Dunedin's historic Carisbrook ground is on the market.
Photo by Stephen Jaquiery.
The historic Carisbrook ground was read its last rites
yesterday, after its demise came quickly.
The Dunedin City Council discussed the issue yesterday as
part of its annual plan deliberations.
There was just a brief debate before the final decision was
made to sell it. The ground's end became clear when the new,
roofed stadium was finally approved in 2009.
Public consultation was held last year, and while there were
plenty of people who wanted to keep the facility as a sports
ground, the discussion was held in the context of a council
warning it would cost almost half a million dollars a year to
In January, the council voted to proceed with the sale of the
property, including the car park next door, as industrial
land, subject to final consultation during the annual plan.
City property manager Robert Clark told the council at the
time there were willing buyers for the site, with a
reasonable possibility the city would break even on the $7
million it paid for the ground.
While a number of people who wrote on the subject for the
plan wanted to keep Carisbrook as a sports ground, no
councillor called for that to happen yesterday.
Cr Syd Brown moved it be sold "forthwith", a motion seconded
by Cr John Bezett.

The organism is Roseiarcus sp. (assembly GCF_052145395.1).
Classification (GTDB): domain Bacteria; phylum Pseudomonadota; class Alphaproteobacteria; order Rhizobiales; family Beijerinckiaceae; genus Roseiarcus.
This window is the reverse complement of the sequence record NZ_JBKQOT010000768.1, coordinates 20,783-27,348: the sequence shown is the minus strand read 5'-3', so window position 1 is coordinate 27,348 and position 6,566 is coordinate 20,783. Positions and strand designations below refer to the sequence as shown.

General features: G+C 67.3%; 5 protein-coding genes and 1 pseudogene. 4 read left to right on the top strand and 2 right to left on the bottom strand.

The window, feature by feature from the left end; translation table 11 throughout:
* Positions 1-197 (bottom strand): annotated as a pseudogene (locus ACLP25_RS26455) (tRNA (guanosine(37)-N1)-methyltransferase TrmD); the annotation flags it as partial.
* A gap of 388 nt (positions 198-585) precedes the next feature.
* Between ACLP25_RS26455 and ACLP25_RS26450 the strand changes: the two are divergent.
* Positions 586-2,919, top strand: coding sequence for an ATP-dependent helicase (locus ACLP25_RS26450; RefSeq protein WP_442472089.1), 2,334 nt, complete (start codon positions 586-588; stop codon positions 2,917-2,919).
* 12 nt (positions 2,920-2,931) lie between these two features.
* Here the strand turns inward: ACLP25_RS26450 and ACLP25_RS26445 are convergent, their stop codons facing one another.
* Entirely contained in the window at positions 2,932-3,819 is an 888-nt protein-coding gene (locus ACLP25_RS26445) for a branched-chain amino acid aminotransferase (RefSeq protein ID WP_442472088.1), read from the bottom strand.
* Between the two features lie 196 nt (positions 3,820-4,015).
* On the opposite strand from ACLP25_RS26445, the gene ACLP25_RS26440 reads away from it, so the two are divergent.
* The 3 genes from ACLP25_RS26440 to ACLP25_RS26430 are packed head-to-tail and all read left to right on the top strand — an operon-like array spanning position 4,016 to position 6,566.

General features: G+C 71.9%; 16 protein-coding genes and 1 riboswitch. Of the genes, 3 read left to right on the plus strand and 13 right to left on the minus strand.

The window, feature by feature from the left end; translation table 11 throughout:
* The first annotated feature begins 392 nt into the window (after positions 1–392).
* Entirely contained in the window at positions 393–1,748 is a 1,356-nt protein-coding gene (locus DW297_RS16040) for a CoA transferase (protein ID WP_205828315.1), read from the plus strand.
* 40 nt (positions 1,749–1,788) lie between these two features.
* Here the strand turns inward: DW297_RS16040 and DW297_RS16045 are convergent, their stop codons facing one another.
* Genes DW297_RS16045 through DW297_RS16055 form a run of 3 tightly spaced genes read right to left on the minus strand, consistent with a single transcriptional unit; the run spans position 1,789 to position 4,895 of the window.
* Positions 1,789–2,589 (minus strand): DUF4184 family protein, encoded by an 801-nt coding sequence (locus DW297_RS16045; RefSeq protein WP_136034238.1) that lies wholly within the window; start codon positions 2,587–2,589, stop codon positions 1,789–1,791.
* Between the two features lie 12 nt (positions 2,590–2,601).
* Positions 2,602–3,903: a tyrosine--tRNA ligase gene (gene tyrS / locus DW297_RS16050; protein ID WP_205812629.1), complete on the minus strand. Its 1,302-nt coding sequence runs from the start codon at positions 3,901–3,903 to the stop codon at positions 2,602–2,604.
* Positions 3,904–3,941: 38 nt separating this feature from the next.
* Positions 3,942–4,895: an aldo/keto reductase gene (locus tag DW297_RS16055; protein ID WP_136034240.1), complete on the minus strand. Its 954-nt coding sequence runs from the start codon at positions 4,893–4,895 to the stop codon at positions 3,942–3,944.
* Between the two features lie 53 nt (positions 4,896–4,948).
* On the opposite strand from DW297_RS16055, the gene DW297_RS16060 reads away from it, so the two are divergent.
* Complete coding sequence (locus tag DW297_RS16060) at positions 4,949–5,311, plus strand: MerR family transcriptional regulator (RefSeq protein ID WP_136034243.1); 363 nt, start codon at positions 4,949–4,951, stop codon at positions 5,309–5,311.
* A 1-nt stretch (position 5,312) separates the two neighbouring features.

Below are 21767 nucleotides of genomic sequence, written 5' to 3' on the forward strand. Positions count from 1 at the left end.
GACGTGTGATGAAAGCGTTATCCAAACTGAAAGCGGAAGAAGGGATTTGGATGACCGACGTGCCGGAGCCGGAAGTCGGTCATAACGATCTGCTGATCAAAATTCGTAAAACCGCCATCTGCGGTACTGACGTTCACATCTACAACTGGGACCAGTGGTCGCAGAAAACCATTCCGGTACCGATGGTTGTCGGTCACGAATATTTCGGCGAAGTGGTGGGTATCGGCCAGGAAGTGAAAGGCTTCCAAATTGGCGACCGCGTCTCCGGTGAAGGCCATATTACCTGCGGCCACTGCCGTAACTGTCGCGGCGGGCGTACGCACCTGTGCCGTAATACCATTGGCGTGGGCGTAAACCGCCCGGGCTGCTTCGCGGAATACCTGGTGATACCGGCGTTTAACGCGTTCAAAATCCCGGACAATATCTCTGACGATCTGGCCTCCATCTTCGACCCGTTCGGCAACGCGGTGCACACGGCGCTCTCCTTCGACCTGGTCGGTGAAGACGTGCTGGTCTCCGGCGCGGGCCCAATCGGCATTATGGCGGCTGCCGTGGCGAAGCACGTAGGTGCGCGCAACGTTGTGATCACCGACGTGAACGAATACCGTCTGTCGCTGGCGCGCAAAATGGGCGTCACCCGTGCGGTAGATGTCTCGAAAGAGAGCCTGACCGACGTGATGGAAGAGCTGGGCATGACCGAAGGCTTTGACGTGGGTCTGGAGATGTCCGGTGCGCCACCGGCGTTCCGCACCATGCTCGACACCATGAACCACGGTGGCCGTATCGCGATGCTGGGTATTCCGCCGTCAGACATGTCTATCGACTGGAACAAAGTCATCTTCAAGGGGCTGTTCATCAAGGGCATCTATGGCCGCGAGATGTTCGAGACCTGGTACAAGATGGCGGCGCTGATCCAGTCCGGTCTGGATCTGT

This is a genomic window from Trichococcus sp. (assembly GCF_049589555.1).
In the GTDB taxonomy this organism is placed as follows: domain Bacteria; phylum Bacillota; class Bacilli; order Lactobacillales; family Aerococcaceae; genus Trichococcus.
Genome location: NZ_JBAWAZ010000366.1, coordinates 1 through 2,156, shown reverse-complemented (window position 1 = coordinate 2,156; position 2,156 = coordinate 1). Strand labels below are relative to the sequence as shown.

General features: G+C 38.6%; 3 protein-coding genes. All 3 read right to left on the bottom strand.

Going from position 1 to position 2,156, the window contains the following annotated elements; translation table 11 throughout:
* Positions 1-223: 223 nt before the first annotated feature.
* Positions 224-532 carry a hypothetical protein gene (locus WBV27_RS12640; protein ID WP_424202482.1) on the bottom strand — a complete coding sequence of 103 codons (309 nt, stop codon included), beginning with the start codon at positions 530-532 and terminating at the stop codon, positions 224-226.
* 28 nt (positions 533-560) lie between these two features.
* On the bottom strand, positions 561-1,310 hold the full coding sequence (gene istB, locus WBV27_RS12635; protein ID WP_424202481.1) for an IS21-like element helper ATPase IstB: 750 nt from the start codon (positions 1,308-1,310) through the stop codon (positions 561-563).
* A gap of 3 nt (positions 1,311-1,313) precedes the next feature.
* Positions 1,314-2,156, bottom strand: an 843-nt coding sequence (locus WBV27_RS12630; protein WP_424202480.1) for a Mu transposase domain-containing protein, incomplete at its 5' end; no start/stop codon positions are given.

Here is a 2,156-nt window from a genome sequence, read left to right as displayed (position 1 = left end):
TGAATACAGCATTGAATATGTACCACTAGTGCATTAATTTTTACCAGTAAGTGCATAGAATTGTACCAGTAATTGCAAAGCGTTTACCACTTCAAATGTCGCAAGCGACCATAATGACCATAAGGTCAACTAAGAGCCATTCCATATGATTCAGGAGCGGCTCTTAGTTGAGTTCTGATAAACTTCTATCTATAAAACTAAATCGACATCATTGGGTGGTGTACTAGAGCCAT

Cr Lee Vandervis raised concerns it might be needed as
back-up during the Rugby World Cup, but he was assured it was
to be used as a training ground at that time, and would not
be handed over to new owners until after the event.
Mayor Dave Cull said the council's January decision
stipulated what could not be done at the site, including big
box retailing, but that still left the way open for something
other than industrial use if that was wanted.
The motion was carried unanimously.
Former sports broadcaster Iain Galloway said the decision was
"sad but not surprising" news.
The historic ground had been his "second home" for more than
"[I] just hope there is still a possibility it may end up in
sporting or recreation hands," he said.
Former All Black Tuppy Diack said it would be "very, very sad
to see it go", despite being a supporter of the new stadium.
"Dunedin had to do something in the stadium line and that's
given us a real point of difference," he said.
He hoped a fitting tribute would be made to Carisbrook within
Forsyth Barr Stadium and that the historic ground would
continue life as a sporting facility.
Carisbrook's playing field and turnstile building in Neville
St are registered as category 1 historic buildings which
would have to be protected in any developments. New Zealand
Historic Places Trust Otago-Southland area manager Owen
Graham had no comment about yesterday's move.